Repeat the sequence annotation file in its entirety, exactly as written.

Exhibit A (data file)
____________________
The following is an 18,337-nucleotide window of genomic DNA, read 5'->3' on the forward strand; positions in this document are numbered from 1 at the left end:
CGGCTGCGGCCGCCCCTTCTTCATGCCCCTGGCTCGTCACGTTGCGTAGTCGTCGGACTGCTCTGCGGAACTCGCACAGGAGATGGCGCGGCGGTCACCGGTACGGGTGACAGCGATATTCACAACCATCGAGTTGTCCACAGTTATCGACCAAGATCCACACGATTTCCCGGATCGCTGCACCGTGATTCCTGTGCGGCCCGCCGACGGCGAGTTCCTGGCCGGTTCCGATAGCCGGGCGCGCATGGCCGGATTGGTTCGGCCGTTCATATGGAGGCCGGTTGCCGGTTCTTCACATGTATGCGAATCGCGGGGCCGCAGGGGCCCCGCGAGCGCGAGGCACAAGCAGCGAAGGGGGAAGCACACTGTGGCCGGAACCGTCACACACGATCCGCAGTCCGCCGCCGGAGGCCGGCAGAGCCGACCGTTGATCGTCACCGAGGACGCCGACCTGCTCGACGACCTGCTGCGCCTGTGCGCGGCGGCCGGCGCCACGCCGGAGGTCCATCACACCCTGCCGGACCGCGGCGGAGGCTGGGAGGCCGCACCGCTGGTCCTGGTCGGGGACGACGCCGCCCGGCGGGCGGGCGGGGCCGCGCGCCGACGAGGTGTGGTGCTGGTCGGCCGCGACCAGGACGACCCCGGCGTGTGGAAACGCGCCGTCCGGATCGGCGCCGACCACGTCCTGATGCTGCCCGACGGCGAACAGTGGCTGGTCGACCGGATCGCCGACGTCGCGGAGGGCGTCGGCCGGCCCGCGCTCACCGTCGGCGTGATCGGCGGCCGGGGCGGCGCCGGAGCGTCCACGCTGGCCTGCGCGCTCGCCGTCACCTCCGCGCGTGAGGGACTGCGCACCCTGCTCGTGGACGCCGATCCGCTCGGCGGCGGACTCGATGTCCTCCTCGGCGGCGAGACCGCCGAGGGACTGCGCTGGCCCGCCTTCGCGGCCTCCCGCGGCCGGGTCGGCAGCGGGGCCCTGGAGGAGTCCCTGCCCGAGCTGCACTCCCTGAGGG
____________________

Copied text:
The following is an 18,337-nucleotide window of genomic DNA, read 5'->3' on the forward strand; positions in this document are numbered from 1 at the left end:
CGGCTGCGGCCGCCCCTTCTTCATGCCCCTGGCTCGTCACGTTGCGTAGTCGTCGGACTGCTCTGCGGAACTCGCACAGGAGATGGCGCGGCGGTCACCGGTACGGGTGACAGCGATATTCACAACCATCGAGTTGTCCACAGTTATCGACCAAGATCCACACGATTTCCCGGATCGCTGCACCGTGATTCCTGTGCGGCCCGCCGACGGCGAGTTCCTGGCCGGTTCCGATAGCCGGGCGCGCATGGCCGGATTGGTTCGGCCGTTCATATGGAGGCCGGTTGCCGGTTCTTCACATGTATGCGAATCGCGGGGCCGCAGGGGCCCCGCGAGCGCGAGGCACAAGCAGCGAAGGGGGAAGCACACTGTGGCCGGAACCGTCACACACGATCCGCAGTCCGCCGCCGGAGGCCGGCAGAGCCGACCGTTGATCGTCACCGAGGACGCCGACCTGCTCGACGACCTGCTGCGCCTGTGCGCGGCGGCCGGCGCCACGCCGGAGGTCCATCACACCCTGCCGGACCGCGGCGGAGGCTGGGAGGCCGCACCGCTGGTCCTGGTCGGGGACGACGCCGCCCGGCGGGCGGGCGGGGCCGCGCGCCGACGAGGTGTGGTGCTGGTCGGCCGCGACCAGGACGACCCCGGCGTGTGGAAACGCGCCGTCCGGATCGGCGCCGACCACGTCCTGATGCTGCCCGACGGCGAACAGTGGCTGGTCGACCGGATCGCCGACGTCGCGGAGGGCGTCGGCCGGCCCGCGCTCACCGTCGGCGTGATCGGCGGCCGGGGCGGCGCCGGAGCGTCCACGCTGGCCTGCGCGCTCGCCGTCACCTCCGCGCGTGAGGGACTGCGCACCCTGCTCGTGGACGCCGATCCGCTCGGCGGCGGACTCGATGTCCTCCTCGGCGGCGAGACCGCCGAGGGACTGCGCTGGCCCGCCTTCGCGGCCTCCCGCGGCCGGGTCGGCAGCGGGGCCCTGGAGGAGTCCCTGCCCGAGCTGCACTCCCTGAGGG